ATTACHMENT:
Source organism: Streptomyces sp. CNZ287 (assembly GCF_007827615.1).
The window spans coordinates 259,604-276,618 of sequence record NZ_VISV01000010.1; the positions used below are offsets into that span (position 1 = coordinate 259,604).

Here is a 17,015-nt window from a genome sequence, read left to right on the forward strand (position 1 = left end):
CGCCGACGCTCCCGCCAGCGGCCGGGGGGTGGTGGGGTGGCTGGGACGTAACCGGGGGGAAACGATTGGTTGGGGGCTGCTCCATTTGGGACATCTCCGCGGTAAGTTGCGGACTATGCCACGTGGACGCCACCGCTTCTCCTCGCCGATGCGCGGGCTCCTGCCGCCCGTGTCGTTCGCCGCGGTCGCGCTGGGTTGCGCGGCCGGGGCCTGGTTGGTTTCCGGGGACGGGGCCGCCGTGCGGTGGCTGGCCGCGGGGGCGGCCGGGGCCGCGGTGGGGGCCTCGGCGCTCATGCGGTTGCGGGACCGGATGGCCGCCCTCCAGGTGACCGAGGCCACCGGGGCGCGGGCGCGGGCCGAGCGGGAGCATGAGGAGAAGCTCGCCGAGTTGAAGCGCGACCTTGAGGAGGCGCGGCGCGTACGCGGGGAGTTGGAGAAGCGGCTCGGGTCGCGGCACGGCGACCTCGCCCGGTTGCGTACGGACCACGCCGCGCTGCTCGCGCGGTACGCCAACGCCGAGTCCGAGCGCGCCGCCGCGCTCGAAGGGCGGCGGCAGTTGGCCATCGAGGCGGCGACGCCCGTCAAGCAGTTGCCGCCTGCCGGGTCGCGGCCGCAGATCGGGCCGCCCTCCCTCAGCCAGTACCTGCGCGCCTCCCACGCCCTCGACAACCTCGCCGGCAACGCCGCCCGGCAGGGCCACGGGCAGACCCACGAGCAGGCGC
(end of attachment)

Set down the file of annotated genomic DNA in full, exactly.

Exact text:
Source organism: Streptomyces sp. CNZ287 (assembly GCF_007827615.1).
The window spans coordinates 259,604-276,618 of sequence record NZ_VISV01000010.1; the positions used below are offsets into that span (position 1 = coordinate 259,604).

Here is a 17,015-nt window from a genome sequence, read left to right on the forward strand (position 1 = left end):
CGCCGACGCTCCCGCCAGCGGCCGGGGGGTGGTGGGGTGGCTGGGACGTAACCGGGGGGAAACGATTGGTTGGGGGCTGCTCCATTTGGGACATCTCCGCGGTAAGTTGCGGACTATGCCACGTGGACGCCACCGCTTCTCCTCGCCGATGCGCGGGCTCCTGCCGCCCGTGTCGTTCGCCGCGGTCGCGCTGGGTTGCGCGGCCGGGGCCTGGTTGGTTTCCGGGGACGGGGCCGCCGTGCGGTGGCTGGCCGCGGGGGCGGCCGGGGCCGCGGTGGGGGCCTCGGCGCTCATGCGGTTGCGGGACCGGATGGCCGCCCTCCAGGTGACCGAGGCCACCGGGGCGCGGGCGCGGGCCGAGCGGGAGCATGAGGAGAAGCTCGCCGAGTTGAAGCGCGACCTTGAGGAGGCGCGGCGCGTACGCGGGGAGTTGGAGAAGCGGCTCGGGTCGCGGCACGGCGACCTCGCCCGGTTGCGTACGGACCACGCCGCGCTGCTCGCGCGGTACGCCAACGCCGAGTCCGAGCGCGCCGCCGCGCTCGAAGGGCGGCGGCAGTTGGCCATCGAGGCGGCGACGCCCGTCAAGCAGTTGCCGCCTGCCGGGTCGCGGCCGCAGATCGGGCCGCCCTCCCTCAGCCAGTACCTGCGCGCCTCCCACGCCCTCGACAACCTCGCCGGCAACGCCGCCCGGCAGGGCCACGGGCAGACCCACGAGCAGGCGC